If you want to grow pumpkins here in the Lowcountry but don’t have lots of space, mini-pumpkins are for you.
Story by Amy Robleski
Popular varieties include Sweetie Pie, Lil Ironsides, Jack-Be-Quick, Jack-Be-Little, Wee B Little, and the white Baby Boo, among others. All varieties do well in our subtropical climate, growing adorable mini-pumpkins about the size of a baseball, weighing around a pound. Kids love growing and picking these Halloween cuties! Many are orange and look like your classic pumpkin, just shrunken in size. They also have a multitude of culinary and decorative uses.
When to Plant
If you want your tiny pumpkins by Halloween, plant them in the spring as soon as the threat of frost has passed. Most people prefer to sow pumpkin seeds directly into the garden, but you can start them indoors two to three weeks before your last frost. Most varieties will mature in an average of 95 days.
Sunlight and Soil Requirements
Like all pumpkins, mini-pumpkins should be grown in full sunlight. Pumpkin plants are heavy feeders, meaning they need plenty of fertilization. Mix liberal amounts of compost or manure into your soil before planting mini-pumpkin seeds.
Plant Size and Spacing
Unlike standard pumpkin varieties, most mini-pumpkins are semi-bush. Their vines normally reach between 24 and 30 inches in length, and each plant can be expected to yield about eight mini-pumpkins. You can space the plants 24 to 60 inches apart. To save even more space, you can grow them vertically on a fence or trellis. You also can grow mini-pumpkins in a raised bed or several squares of a square-foot garden.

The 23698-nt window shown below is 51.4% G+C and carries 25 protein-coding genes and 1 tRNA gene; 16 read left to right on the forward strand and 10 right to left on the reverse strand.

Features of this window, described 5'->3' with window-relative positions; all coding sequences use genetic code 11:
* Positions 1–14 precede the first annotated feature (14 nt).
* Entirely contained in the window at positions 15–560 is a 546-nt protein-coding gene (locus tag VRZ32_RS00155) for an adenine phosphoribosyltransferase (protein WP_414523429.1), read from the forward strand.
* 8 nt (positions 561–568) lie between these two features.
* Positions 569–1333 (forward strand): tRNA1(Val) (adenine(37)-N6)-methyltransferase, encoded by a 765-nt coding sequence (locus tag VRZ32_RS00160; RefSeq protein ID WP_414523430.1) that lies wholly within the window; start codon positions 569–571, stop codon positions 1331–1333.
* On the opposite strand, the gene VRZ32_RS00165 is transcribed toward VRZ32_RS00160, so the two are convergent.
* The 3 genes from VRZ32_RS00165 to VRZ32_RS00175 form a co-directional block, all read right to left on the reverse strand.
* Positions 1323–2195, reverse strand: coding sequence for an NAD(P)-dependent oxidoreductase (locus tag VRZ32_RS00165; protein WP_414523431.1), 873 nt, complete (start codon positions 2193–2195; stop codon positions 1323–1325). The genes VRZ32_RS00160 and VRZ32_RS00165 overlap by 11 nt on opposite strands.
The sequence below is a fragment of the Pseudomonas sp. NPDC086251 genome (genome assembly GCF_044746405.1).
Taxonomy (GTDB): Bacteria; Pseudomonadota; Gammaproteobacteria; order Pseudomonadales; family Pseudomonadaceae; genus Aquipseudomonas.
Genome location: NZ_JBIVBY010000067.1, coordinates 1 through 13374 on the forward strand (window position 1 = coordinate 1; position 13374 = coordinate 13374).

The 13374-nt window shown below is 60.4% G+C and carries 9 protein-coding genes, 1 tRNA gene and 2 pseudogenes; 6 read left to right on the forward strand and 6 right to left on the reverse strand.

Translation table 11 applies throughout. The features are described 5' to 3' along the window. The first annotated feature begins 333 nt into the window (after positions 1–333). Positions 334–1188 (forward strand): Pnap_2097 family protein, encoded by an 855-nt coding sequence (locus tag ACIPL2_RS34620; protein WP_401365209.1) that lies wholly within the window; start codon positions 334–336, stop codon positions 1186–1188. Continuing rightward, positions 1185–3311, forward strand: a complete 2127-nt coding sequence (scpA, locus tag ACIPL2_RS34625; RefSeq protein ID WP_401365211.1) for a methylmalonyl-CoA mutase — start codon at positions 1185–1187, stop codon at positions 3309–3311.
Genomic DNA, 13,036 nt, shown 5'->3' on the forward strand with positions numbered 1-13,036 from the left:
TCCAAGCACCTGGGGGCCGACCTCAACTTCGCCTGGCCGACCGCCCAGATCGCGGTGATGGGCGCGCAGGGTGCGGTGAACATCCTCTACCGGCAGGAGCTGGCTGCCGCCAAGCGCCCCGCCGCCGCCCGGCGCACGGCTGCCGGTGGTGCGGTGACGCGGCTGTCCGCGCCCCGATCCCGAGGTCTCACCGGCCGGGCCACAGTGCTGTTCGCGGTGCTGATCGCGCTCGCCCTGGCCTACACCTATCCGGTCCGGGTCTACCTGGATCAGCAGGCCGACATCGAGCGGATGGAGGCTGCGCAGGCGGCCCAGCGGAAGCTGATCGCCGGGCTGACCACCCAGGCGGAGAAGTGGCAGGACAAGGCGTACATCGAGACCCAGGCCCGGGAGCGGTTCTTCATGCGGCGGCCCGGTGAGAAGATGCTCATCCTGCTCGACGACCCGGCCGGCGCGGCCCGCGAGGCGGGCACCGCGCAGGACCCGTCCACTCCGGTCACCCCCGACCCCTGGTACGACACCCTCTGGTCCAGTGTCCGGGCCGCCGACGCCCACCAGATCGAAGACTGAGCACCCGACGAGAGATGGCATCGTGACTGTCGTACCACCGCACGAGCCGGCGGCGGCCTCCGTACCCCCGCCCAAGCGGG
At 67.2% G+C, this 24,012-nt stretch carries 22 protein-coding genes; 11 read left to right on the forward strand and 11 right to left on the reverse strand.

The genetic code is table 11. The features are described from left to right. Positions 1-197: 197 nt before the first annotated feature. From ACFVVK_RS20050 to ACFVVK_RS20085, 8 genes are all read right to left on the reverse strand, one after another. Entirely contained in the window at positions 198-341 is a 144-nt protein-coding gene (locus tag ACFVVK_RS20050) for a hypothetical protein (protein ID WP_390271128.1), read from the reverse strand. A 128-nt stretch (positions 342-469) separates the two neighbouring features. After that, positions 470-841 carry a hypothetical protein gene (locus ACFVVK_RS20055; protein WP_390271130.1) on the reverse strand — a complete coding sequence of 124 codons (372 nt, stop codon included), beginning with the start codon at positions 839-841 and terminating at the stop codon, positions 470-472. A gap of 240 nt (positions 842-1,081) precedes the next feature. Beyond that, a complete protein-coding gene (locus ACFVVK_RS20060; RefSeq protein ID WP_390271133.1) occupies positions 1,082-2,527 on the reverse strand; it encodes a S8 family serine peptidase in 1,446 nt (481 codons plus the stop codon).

Pumpkins and squash are subject to powdery mildew. Avoid this by directly watering the stem and not the leaves. Watering in the morning can also help. To avoid mold, place straw or a piece of cardboard under the pumpkins as they grow. Vertically growing pumpkins can help stop mold as well. If your plants start to get powdery mildew, apply fungicide immediately.
Like their larger cousins, mini-pumpkins are subject to pests such as cucumber beetles, squash bugs and squash vine borers. Inspect the leaves of your plants frequently; if you see insect eggs, remove them. Insect sprays may be needed in some cases.
Some types of mini-pumpkins are perfect for pies. Rich in vitamins A and C, they are a fantastic fall treat. You can also roast their seeds for a crunchy snack. Due to their compact nature, mini-pumpkins might be difficult to carve as jack-o-lanterns. However, they are great for painting. Kids love their small size for crafts. Several mini-pumpkins in a basket makes a beautiful autumn centerpiece. Not only are mini-pumpkins easy and fun to grow, but they also are a great way to start growing pumpkins, especially for those with small gardens.
LOCAL Life Test Kitchen: Baked miniature pumpkins
Miniature pumpkins are edible and can be tasty. The only problem with is that they will grow bitter as they age, so eat them when they’re small.
1 small pumpkin
1 teaspoon brown sugar
1/2 teaspoon butter
2 pinches ground cinnamon
 Preheat oven to 350 degrees.  Cut off the top of the pumpkin and scrape out all the seeds. Place the butter or margarine and brown sugar inside the pumpkin and sprinkle with ground cinnamon.  Put the pumpkin lid back on and place pumpkin in a baking pan with a little water in the bottom. Bake at 350 degrees for about 30 minutes or until tender.